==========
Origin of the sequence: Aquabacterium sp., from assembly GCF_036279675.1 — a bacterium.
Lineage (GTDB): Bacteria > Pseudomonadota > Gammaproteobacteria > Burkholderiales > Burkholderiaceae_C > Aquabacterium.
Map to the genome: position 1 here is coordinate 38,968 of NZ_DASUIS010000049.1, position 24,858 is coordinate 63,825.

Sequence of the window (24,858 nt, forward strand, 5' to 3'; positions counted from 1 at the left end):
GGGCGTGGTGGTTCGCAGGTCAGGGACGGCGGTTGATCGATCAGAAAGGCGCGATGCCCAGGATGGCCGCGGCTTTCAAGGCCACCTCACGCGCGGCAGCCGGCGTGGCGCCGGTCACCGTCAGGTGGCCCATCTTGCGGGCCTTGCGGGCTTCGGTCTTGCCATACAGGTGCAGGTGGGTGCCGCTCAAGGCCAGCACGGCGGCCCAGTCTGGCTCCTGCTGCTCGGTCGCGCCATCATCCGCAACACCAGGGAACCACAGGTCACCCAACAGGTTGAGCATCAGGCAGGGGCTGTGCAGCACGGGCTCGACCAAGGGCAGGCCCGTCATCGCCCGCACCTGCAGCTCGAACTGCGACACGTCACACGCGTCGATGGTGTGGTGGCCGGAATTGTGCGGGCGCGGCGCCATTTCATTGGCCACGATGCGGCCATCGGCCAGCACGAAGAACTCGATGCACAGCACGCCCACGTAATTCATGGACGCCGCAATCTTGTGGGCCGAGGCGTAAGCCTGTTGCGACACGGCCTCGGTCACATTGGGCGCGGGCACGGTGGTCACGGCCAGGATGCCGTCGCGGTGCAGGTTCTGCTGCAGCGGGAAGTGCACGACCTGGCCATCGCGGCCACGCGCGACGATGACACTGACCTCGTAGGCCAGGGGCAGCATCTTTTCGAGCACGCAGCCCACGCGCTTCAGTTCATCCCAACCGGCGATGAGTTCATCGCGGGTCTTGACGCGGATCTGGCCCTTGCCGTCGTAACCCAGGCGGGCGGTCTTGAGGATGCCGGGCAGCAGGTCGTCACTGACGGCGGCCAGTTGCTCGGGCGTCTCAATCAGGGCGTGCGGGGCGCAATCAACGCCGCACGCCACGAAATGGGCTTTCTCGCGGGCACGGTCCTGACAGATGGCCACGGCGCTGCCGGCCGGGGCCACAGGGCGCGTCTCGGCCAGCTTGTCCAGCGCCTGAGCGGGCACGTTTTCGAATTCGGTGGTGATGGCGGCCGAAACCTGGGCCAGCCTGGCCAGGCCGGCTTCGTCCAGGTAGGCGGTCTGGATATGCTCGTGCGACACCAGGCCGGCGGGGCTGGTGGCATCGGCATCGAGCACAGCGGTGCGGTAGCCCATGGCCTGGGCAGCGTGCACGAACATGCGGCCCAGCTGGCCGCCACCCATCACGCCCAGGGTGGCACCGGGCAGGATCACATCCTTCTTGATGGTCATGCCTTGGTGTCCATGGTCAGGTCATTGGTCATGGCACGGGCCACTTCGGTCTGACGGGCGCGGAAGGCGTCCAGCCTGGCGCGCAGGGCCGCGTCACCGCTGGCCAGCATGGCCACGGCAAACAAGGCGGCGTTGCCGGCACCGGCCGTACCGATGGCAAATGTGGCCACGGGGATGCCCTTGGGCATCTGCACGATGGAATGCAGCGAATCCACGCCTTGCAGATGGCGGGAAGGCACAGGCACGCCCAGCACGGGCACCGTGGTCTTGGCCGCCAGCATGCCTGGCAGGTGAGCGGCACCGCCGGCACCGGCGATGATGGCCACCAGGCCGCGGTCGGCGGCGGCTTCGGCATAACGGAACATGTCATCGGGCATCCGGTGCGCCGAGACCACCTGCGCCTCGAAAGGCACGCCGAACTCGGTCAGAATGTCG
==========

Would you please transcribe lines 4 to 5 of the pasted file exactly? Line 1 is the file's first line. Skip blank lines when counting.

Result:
Sequence of the window (24,858 nt, forward strand, 5' to 3'; positions counted from 1 at the left end):
GGGCGTGGTGGTTCGCAGGTCAGGGACGGCGGTTGATCGATCAGAAAGGCGCGATGCCCAGGATGGCCGCGGCTTTCAAGGCCACCTCACGCGCGGCAGCCGGCGTGGCGCCGGTCACCGTCAGGTGGCCCATCTTGCGGGCCTTGCGGGCTTCGGTCTTGCCATACAGGTGCAGGTGGGTGCCGCTCAAGGCCAGCACGGCGGCCCAGTCTGGCTCCTGCTGCTCGGTCGCGCCATCATCCGCAACACCAGGGAACCACAGGTCACCCAACAGGTTGAGCATCAGGCAGGGGCTGTGCAGCACGGGCTCGACCAAGGGCAGGCCCGTCATCGCCCGCACCTGCAGCTCGAACTGCGACACGTCACACGCGTCGATGGTGTGGTGGCCGGAATTGTGCGGGCGCGGCGCCATTTCATTGGCCACGATGCGGCCATCGGCCAGCACGAAGAACTCGATGCACAGCACGCCCACGTAATTCATGGACGCCGCAATCTTGTGGGCCGAGGCGTAAGCCTGTTGCGACACGGCCTCGGTCACATTGGGCGCGGGCACGGTGGTCACGGCCAGGATGCCGTCGCGGTGCAGGTTCTGCTGCAGCGGGAAGTGCACGACCTGGCCATCGCGGCCACGCGCGACGATGACACTGACCTCGTAGGCCAGGGGCAGCATCTTTTCGAGCACGCAGCCCACGCGCTTCAGTTCATCCCAACCGGCGATGAGTTCATCGCGGGTCTTGACGCGGATCTGGCCCTTGCCGTCGTAACCCAGGCGGGCGGTCTTGAGGATGCCGGGCAGCAGGTCGTCACTGACGGCGGCCAGTTGCTCGGGCGTCTCAATCAGGGCGTGCGGGGCGCAATCAACGCCGCACGCCACGAAATGGGCTTTCTCGCGGGCACGGTCCTGACAGATGGCCACGGCGCTGCCGGCCGGGGCCACAGGGCGCGTCTCGGCCAGCTTGTCCAGCGCCTGAGCGGGCACGTTTTCGAATTCGGTGGTGATGGCGGCCGAAACCTGGGCCAGCCTGGCCAGGCCGGCTTCGTCCAGGTAGGCGGTCTGGATATGCTCGTGCGACACCAGGCCGGCGGGGCTGGTGGCATCGGCATCGAGCACAGCGGTGCGGTAGCCCATGGCCTGGGCAGCGTGCACGAACATGCGGCCCAGCTGGCCGCCACCCATCACGCCCAGGGTGGCACCGGGCAGGATCACATCCTTCTTGATGGTCATGCCTTGGTGTCCATGGTCAGGTCATTGGTCATGGCACGGGCCACTTCGGTCTGACGGGCGCGGAAGGCGTCCAGCCTGGCGCGCAGGGCCGCGTCACCGCTGGCCAGCATGGCCACGGCAAACAAGGCGGCGTTGCCGGCACCGGCCGTACCGATGGCAAATGTGGCCACGGGGATGCCCTTGGGCATCTGCACGATGGAATGCAGCGAATCCACGCCTTGCAGATGGCGGGAAGGCACAGGCACGCCCAGCACGGGCACCGTGGTCTTGGCCGCCAGCATGCCTGGCAGGTGAGCGGCACCGCCGGCACCGGCGATGATGGCCACCAGGCCGCGGTCGGCGGCGGCTTCGGCATAACGGAACATGTCATCGGGCATCCGGTGCGCCGAGACCACCTGCGCCTCGAAAGGCACGCCGAACTCGGTCAGAATGTCG